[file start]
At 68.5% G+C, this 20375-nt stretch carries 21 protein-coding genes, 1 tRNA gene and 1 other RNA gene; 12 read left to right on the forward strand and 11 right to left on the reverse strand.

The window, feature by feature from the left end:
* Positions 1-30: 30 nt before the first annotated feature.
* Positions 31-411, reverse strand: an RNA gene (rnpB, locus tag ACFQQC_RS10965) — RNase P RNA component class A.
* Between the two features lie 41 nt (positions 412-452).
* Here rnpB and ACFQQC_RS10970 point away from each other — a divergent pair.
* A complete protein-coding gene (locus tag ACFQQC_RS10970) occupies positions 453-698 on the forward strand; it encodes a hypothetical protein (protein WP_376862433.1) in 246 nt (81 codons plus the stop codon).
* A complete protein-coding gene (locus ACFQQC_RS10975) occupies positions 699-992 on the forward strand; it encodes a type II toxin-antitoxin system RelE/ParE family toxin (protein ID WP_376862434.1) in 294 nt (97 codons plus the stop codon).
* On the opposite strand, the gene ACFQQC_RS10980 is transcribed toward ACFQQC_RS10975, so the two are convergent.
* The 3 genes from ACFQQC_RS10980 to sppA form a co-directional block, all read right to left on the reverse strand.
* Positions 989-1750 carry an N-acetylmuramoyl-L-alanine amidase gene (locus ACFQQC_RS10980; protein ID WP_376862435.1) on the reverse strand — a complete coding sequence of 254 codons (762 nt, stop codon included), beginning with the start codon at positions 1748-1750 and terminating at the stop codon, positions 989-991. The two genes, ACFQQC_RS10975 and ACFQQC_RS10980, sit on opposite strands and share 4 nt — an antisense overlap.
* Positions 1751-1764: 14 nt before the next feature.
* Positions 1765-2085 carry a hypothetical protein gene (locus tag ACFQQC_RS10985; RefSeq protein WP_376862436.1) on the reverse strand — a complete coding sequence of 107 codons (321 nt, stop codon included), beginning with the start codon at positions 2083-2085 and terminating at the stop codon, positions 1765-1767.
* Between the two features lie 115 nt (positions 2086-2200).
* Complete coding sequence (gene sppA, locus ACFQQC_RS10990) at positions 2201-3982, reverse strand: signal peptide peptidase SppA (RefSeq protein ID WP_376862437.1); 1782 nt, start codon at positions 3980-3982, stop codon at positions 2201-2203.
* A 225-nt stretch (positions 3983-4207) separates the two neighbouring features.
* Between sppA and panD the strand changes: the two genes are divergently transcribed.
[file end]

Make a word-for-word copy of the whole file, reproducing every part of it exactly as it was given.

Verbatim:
At 68.5% G+C, this 20375-nt stretch carries 21 protein-coding genes, 1 tRNA gene and 1 other RNA gene; 12 read left to right on the forward strand and 11 right to left on the reverse strand.

The window, feature by feature from the left end:
* Positions 1-30: 30 nt before the first annotated feature.
* Positions 31-411, reverse strand: an RNA gene (rnpB, locus tag ACFQQC_RS10965) — RNase P RNA component class A.
* Between the two features lie 41 nt (positions 412-452).
* Here rnpB and ACFQQC_RS10970 point away from each other — a divergent pair.
* A complete protein-coding gene (locus tag ACFQQC_RS10970) occupies positions 453-698 on the forward strand; it encodes a hypothetical protein (protein WP_376862433.1) in 246 nt (81 codons plus the stop codon).
* A complete protein-coding gene (locus ACFQQC_RS10975) occupies positions 699-992 on the forward strand; it encodes a type II toxin-antitoxin system RelE/ParE family toxin (protein ID WP_376862434.1) in 294 nt (97 codons plus the stop codon).
* On the opposite strand, the gene ACFQQC_RS10980 is transcribed toward ACFQQC_RS10975, so the two are convergent.
* The 3 genes from ACFQQC_RS10980 to sppA form a co-directional block, all read right to left on the reverse strand.
* Positions 989-1750 carry an N-acetylmuramoyl-L-alanine amidase gene (locus ACFQQC_RS10980; protein ID WP_376862435.1) on the reverse strand — a complete coding sequence of 254 codons (762 nt, stop codon included), beginning with the start codon at positions 1748-1750 and terminating at the stop codon, positions 989-991. The two genes, ACFQQC_RS10975 and ACFQQC_RS10980, sit on opposite strands and share 4 nt — an antisense overlap.
* Positions 1751-1764: 14 nt before the next feature.
* Positions 1765-2085 carry a hypothetical protein gene (locus tag ACFQQC_RS10985; RefSeq protein WP_376862436.1) on the reverse strand — a complete coding sequence of 107 codons (321 nt, stop codon included), beginning with the start codon at positions 2083-2085 and terminating at the stop codon, positions 1765-1767.
* Between the two features lie 115 nt (positions 2086-2200).
* Complete coding sequence (gene sppA, locus ACFQQC_RS10990) at positions 2201-3982, reverse strand: signal peptide peptidase SppA (RefSeq protein ID WP_376862437.1); 1782 nt, start codon at positions 3980-3982, stop codon at positions 2201-2203.
* A 225-nt stretch (positions 3983-4207) separates the two neighbouring features.
* Between sppA and panD the strand changes: the two genes are divergently transcribed.